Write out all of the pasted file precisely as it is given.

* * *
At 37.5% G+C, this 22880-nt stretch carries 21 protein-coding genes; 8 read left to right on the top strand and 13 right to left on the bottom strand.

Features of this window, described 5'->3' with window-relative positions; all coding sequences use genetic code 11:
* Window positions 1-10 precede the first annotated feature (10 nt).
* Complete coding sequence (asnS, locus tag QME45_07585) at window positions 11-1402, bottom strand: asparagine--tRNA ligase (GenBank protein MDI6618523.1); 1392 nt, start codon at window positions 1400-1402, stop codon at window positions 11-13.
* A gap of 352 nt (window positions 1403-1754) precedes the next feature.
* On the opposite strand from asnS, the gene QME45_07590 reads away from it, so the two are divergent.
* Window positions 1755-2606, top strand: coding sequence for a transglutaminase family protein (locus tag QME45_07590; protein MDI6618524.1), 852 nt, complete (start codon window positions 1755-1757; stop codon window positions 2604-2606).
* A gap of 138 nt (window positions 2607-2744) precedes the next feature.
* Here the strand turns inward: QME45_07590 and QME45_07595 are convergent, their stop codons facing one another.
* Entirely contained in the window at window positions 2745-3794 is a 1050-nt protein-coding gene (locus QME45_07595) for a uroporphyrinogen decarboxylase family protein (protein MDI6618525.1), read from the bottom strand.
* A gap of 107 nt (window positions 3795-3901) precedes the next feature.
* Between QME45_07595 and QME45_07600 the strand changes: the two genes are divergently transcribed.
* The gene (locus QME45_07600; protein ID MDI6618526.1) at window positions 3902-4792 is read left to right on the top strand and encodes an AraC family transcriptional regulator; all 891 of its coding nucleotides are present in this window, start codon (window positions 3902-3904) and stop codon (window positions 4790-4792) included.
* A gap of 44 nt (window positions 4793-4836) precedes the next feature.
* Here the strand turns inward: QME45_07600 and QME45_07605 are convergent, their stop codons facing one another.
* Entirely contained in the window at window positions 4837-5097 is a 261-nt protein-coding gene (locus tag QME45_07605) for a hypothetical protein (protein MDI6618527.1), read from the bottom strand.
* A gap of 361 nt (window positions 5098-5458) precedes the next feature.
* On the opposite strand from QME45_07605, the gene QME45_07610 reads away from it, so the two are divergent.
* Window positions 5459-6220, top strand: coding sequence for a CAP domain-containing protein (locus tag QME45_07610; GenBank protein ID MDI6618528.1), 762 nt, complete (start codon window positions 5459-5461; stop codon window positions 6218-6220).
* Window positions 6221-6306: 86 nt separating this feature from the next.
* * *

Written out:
At 37.5% G+C, this 22880-nt stretch carries 21 protein-coding genes; 8 read left to right on the top strand and 13 right to left on the bottom strand.

Features of this window, described 5'->3' with window-relative positions; all coding sequences use genetic code 11:
* Window positions 1-10 precede the first annotated feature (10 nt).
* Complete coding sequence (asnS, locus tag QME45_07585) at window positions 11-1402, bottom strand: asparagine--tRNA ligase (GenBank protein MDI6618523.1); 1392 nt, start codon at window positions 1400-1402, stop codon at window positions 11-13.
* A gap of 352 nt (window positions 1403-1754) precedes the next feature.
* On the opposite strand from asnS, the gene QME45_07590 reads away from it, so the two are divergent.
* Window positions 1755-2606, top strand: coding sequence for a transglutaminase family protein (locus tag QME45_07590; protein MDI6618524.1), 852 nt, complete (start codon window positions 1755-1757; stop codon window positions 2604-2606).
* A gap of 138 nt (window positions 2607-2744) precedes the next feature.
* Here the strand turns inward: QME45_07590 and QME45_07595 are convergent, their stop codons facing one another.
* Entirely contained in the window at window positions 2745-3794 is a 1050-nt protein-coding gene (locus QME45_07595) for a uroporphyrinogen decarboxylase family protein (protein MDI6618525.1), read from the bottom strand.
* A gap of 107 nt (window positions 3795-3901) precedes the next feature.
* Between QME45_07595 and QME45_07600 the strand changes: the two genes are divergently transcribed.
* The gene (locus QME45_07600; protein ID MDI6618526.1) at window positions 3902-4792 is read left to right on the top strand and encodes an AraC family transcriptional regulator; all 891 of its coding nucleotides are present in this window, start codon (window positions 3902-3904) and stop codon (window positions 4790-4792) included.
* A gap of 44 nt (window positions 4793-4836) precedes the next feature.
* Here the strand turns inward: QME45_07600 and QME45_07605 are convergent, their stop codons facing one another.
* Entirely contained in the window at window positions 4837-5097 is a 261-nt protein-coding gene (locus tag QME45_07605) for a hypothetical protein (protein MDI6618527.1), read from the bottom strand.
* A gap of 361 nt (window positions 5098-5458) precedes the next feature.
* On the opposite strand from QME45_07605, the gene QME45_07610 reads away from it, so the two are divergent.
* Window positions 5459-6220, top strand: coding sequence for a CAP domain-containing protein (locus tag QME45_07610; GenBank protein ID MDI6618528.1), 762 nt, complete (start codon window positions 5459-5461; stop codon window positions 6218-6220).
* Window positions 6221-6306: 86 nt separating this feature from the next.